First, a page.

Geomorphic and stratigraphic analysis of Fire Island, New York Article

Leatherman, SP. (1985). Geomorphic and stratigraphic analysis of Fire Island, New York . MARINE GEOLOGY, 63(1-4), 173-195. 10.1016/0025-3227(85)90083-0

cited authors

  • Leatherman, SP


  • Barrier islands along the East Coast of the United States are believed to be migrating landward in response to sea-level rise. Modes and rates of displacement of Fire Island along the south shore of Long Island, N.Y., were investigated through geomorphic and stratigraphic analyses. Inlet processes are principally responsible for bayshore sediment accretion and hence landward displacement, while overwash has contributed to increasing the island's elevation. Portions of marsh areas covered by washover deposits were often raised above the tidal level permitting colonization by barrier-flat vegetation. Photographic analysis showed that only the 1938 hurricane resulted in bayshore accretion by washover (a small amount at one locality). Most of the bayside marshes formed on relict flood-tidal delta shoals. Former inlet sites are characterized by typical geomorphic features, including relict inlet ridges, indentation of the bay shoreline, wide marsh plains, and relict flood-tidal delta islands in the bay. Historical records and relict inlet features indicate that as much as 85% of the area has been affected by inlet activity. The geomorphic and vegetative data supported by the stratigraphic interpretations showed that the western section of Fire Island, N.Y., is migrating landward more slowly than the eastern section of the barrier chain; this trend is probably due to hurricane tracks and to an increased sediment supply to the western part. Barrier migration is occurring continuously over geologic time, but considered on a short-term basis, displacement is sporadic and related to inlet processes. Over the past 1000 years, Fire Island has experienced shoreface erosion as well as bayshore erosion and submergence. © 1985.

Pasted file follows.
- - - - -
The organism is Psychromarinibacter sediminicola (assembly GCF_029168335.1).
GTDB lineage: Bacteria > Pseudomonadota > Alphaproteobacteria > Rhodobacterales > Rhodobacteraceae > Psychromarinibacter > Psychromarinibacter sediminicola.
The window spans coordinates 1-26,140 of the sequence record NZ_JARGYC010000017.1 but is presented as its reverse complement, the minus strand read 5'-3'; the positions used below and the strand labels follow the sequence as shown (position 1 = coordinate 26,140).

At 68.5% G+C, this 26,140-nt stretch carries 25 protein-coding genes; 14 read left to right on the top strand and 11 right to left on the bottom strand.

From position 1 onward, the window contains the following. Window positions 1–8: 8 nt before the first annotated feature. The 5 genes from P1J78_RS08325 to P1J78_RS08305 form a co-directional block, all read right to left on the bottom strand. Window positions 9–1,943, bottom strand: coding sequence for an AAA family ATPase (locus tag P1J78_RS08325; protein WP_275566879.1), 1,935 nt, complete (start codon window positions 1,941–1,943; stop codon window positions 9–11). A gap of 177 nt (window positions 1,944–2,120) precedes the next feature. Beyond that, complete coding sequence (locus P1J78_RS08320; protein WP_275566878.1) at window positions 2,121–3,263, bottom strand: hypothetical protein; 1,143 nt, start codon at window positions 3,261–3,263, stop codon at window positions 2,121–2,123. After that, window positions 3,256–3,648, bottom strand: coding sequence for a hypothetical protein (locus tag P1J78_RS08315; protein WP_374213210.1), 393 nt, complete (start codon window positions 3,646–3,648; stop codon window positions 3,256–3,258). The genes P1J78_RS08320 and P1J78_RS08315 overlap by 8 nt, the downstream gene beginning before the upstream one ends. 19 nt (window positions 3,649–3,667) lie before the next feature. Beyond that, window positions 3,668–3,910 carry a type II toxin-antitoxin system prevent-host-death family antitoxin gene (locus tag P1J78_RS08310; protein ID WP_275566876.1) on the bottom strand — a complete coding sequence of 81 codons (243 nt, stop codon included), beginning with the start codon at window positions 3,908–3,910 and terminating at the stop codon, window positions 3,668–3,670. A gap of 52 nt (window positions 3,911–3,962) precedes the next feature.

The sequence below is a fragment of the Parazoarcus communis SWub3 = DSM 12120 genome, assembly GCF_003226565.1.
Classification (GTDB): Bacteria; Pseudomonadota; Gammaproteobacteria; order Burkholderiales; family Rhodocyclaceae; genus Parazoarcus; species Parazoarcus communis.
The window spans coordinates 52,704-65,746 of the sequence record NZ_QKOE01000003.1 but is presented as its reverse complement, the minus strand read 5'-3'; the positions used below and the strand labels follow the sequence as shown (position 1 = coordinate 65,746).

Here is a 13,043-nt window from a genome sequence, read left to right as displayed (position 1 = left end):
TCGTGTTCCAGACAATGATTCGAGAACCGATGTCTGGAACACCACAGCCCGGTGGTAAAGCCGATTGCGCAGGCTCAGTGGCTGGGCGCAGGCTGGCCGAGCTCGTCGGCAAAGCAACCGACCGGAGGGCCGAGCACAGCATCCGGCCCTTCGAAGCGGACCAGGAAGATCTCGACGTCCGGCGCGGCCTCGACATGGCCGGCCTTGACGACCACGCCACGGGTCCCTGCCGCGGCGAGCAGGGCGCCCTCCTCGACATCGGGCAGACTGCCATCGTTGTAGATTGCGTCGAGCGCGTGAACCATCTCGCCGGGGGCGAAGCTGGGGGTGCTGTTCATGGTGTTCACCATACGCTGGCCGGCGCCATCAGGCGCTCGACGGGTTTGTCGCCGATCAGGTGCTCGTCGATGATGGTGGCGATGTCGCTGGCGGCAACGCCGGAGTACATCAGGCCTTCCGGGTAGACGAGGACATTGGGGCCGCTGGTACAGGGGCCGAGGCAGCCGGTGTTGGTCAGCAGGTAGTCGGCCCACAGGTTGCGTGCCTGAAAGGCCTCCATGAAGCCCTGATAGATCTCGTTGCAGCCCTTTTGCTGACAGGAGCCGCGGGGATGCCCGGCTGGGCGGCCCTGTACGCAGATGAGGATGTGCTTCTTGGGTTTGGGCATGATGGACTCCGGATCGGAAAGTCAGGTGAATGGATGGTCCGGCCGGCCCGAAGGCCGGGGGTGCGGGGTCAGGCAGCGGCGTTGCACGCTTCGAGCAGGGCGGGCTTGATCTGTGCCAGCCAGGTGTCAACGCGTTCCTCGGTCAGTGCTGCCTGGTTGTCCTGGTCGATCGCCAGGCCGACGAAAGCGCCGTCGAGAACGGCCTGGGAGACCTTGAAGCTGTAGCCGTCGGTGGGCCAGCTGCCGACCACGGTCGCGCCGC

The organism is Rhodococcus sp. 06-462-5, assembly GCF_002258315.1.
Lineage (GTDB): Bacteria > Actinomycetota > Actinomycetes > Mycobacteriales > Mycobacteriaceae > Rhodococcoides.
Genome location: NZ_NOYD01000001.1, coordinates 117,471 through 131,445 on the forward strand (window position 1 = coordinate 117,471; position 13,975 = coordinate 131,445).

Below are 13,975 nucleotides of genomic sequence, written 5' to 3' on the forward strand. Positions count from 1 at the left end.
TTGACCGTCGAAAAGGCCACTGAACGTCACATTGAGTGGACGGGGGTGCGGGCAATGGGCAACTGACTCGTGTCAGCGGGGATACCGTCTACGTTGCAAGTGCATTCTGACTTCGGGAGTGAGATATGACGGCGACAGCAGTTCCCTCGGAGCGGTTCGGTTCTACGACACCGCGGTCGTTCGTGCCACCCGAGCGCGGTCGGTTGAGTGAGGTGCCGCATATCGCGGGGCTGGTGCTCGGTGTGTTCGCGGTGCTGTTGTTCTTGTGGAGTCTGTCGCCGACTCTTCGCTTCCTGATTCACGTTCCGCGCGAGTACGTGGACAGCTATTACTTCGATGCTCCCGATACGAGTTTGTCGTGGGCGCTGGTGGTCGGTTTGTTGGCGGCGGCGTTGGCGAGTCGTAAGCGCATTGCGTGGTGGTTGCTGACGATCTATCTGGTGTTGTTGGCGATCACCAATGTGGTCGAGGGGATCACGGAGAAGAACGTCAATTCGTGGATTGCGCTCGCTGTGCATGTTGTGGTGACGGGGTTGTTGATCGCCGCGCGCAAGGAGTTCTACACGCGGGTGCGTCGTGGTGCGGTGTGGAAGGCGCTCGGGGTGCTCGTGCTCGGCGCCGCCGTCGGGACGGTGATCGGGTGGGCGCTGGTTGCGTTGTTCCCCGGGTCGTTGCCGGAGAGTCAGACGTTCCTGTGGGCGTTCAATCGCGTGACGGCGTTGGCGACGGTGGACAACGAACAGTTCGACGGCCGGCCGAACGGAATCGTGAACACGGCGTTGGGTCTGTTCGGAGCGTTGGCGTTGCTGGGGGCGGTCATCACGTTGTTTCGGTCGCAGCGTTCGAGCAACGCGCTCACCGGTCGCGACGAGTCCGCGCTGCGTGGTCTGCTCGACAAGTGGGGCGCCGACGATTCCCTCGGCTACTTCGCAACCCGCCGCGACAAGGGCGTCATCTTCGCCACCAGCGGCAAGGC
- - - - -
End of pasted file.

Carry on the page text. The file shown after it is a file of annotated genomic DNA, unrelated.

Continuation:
publication date

  • January 1, 1985

published in

Digital Object Identifier (DOI)

start page

  • 173

end page

  • 195


  • 63


  • 1-4